Your Questions Answered
At Ashlar, I firmly b that an educated home buyer or seller is best equipped to make their own decisions. That’s why I take time out of my day each and every day to answer someone’s real estate question. And, when I think the answer can be useful to you as well, I share it here. So without further ado:
Here’s all you need to know about budget builders such as DR Horton, Lennar, Ryan homes. They build to a budget, and they arrive at that number not by slicing their profits but by choosing very low-end materials.
They make sure the stuff people notice, like countertops, are decent enough. However, everything else, from light switches, light, and plumbing fixtures, and especially cabinetry may have features that signal “high end” like soft-close however they will not stand up well to normal use.
The easiest way to tell the difference is to go to a community that is Ryan, Lennar, DR Horton community that is 10 years old, and compare it to other builders such as David Weekly and West Bay which build to a price point not crazy higher than the budget builders but enough that they can use quality material.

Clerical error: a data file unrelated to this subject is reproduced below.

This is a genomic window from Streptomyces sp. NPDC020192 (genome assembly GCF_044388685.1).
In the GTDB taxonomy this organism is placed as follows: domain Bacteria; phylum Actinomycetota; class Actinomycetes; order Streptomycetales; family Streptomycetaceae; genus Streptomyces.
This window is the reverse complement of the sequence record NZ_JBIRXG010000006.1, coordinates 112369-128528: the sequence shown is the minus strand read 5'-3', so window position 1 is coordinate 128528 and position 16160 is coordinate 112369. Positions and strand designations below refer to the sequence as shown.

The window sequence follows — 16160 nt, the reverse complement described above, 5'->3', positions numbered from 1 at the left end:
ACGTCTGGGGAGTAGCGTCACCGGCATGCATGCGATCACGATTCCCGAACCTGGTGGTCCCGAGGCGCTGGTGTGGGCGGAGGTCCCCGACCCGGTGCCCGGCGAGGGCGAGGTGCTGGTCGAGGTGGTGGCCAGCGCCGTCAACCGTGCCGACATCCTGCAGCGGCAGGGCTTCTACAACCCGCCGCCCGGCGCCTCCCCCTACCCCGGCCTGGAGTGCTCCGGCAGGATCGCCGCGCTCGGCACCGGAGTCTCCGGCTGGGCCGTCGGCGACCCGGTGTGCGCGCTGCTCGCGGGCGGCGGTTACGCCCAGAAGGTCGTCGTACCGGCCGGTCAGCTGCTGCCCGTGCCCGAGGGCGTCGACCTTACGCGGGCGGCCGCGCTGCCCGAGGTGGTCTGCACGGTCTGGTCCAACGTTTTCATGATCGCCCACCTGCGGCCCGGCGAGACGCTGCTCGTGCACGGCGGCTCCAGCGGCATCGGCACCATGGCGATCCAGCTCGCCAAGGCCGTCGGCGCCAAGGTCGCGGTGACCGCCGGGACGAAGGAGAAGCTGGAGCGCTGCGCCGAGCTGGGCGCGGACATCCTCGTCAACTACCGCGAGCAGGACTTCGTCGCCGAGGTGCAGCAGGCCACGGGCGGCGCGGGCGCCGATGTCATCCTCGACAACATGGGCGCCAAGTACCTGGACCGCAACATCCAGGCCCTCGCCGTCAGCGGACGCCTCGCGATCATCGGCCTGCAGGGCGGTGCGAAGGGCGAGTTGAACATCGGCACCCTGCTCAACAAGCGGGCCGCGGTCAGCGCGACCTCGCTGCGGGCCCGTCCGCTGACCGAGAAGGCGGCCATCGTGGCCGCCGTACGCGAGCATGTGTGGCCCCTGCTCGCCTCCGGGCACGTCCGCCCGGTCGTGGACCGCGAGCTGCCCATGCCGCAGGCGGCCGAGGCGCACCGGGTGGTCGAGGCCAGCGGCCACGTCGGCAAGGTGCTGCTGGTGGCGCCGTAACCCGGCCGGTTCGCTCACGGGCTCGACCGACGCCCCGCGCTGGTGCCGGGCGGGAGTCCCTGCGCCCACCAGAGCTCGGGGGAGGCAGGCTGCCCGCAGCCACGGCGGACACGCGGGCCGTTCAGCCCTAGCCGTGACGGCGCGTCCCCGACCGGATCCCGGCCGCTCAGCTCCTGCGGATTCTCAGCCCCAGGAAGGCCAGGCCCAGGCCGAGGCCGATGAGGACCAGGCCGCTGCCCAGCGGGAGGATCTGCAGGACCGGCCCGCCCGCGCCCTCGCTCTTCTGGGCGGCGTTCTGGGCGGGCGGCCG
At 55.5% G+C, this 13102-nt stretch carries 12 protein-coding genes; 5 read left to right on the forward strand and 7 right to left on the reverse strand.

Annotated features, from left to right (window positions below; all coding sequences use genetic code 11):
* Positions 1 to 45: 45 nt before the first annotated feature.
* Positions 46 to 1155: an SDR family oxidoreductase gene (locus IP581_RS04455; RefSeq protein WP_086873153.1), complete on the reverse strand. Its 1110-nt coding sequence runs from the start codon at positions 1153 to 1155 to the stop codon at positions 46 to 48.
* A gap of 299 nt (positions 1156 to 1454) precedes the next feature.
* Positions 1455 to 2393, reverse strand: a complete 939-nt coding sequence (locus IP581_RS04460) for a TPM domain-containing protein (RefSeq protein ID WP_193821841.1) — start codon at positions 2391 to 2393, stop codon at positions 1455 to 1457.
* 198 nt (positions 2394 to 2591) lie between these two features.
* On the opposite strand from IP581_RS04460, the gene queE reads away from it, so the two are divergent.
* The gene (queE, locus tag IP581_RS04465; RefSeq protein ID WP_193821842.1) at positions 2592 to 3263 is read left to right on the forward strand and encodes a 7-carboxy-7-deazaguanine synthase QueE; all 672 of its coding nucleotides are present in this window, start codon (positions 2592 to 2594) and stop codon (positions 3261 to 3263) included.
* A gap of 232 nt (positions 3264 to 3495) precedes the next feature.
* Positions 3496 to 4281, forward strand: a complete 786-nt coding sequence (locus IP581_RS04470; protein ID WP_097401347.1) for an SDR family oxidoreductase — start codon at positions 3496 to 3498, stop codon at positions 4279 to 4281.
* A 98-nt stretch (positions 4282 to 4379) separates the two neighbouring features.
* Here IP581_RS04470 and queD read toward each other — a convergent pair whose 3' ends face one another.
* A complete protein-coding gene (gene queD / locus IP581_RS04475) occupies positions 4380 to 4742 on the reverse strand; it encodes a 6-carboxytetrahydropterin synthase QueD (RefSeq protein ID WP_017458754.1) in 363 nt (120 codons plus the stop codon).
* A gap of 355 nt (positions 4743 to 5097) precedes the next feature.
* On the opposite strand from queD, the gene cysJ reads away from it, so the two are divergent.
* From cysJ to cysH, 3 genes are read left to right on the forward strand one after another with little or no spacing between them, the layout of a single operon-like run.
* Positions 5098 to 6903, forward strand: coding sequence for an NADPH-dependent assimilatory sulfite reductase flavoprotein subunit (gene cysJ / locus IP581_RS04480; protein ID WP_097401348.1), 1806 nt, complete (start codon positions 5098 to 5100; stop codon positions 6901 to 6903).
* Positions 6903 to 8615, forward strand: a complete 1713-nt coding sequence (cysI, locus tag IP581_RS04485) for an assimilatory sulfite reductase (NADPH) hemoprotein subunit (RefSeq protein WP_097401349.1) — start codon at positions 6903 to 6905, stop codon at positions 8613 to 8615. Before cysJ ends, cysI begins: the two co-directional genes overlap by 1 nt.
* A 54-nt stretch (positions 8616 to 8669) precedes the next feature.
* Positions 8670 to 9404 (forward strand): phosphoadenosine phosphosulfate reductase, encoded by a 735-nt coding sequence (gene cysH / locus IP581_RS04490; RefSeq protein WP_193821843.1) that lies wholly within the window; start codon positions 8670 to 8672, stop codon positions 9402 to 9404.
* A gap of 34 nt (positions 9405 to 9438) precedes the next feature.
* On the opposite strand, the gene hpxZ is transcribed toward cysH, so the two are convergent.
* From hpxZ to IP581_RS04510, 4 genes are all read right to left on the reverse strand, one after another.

You will notice that the cabinets are quite likely peeling apart (they are plastic laminated of mdf, not painted), cabinet doors flopping around because there wasn’t enough material to grab hold of (nothing wrong with mdf if done well), bathrooms just looking rough.
In addition, they pack everything in absolutely as tight as possible with the bare minimum and inexpensive landscaping. Palm trees are great and “Florida” but they never fill in like an oak tree will, so you have 10-20-year-old communities continually blasted with sunshine which kills most landscaping unless watered heavily as well as heavily oxidizing paint and damaging doors.
They make sense if you are dead set on a new home and they are at the top of your budget. But by and large, you are better served by an older home that’s already gone through these growing